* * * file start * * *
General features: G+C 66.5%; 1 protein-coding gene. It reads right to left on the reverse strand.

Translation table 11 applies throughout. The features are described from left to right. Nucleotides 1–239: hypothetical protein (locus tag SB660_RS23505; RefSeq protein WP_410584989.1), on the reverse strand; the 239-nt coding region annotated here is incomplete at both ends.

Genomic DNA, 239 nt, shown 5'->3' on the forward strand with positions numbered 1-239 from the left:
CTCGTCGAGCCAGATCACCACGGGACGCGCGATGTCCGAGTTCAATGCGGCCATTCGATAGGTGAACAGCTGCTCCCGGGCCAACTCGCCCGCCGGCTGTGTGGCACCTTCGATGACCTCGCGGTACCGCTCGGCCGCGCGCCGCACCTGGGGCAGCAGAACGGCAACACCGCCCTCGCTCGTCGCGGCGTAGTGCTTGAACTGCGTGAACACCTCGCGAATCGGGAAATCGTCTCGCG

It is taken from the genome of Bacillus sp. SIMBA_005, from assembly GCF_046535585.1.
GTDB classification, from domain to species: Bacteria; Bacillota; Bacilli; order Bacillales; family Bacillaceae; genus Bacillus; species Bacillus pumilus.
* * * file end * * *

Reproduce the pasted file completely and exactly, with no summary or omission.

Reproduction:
General features: G+C 66.5%; 1 protein-coding gene. It reads right to left on the reverse strand.

Translation table 11 applies throughout. The features are described from left to right. Nucleotides 1–239: hypothetical protein (locus tag SB660_RS23505; RefSeq protein WP_410584989.1), on the reverse strand; the 239-nt coding region annotated here is incomplete at both ends.

Genomic DNA, 239 nt, shown 5'->3' on the forward strand with positions numbered 1-239 from the left:
CTCGTCGAGCCAGATCACCACGGGACGCGCGATGTCCGAGTTCAATGCGGCCATTCGATAGGTGAACAGCTGCTCCCGGGCCAACTCGCCCGCCGGCTGTGTGGCACCTTCGATGACCTCGCGGTACCGCTCGGCCGCGCGCCGCACCTGGGGCAGCAGAACGGCAACACCGCCCTCGCTCGTCGCGGCGTAGTGCTTGAACTGCGTGAACACCTCGCGAATCGGGAAATCGTCTCGCG

It is taken from the genome of Bacillus sp. SIMBA_005, from assembly GCF_046535585.1.
GTDB classification, from domain to species: Bacteria; Bacillota; Bacilli; order Bacillales; family Bacillaceae; genus Bacillus; species Bacillus pumilus.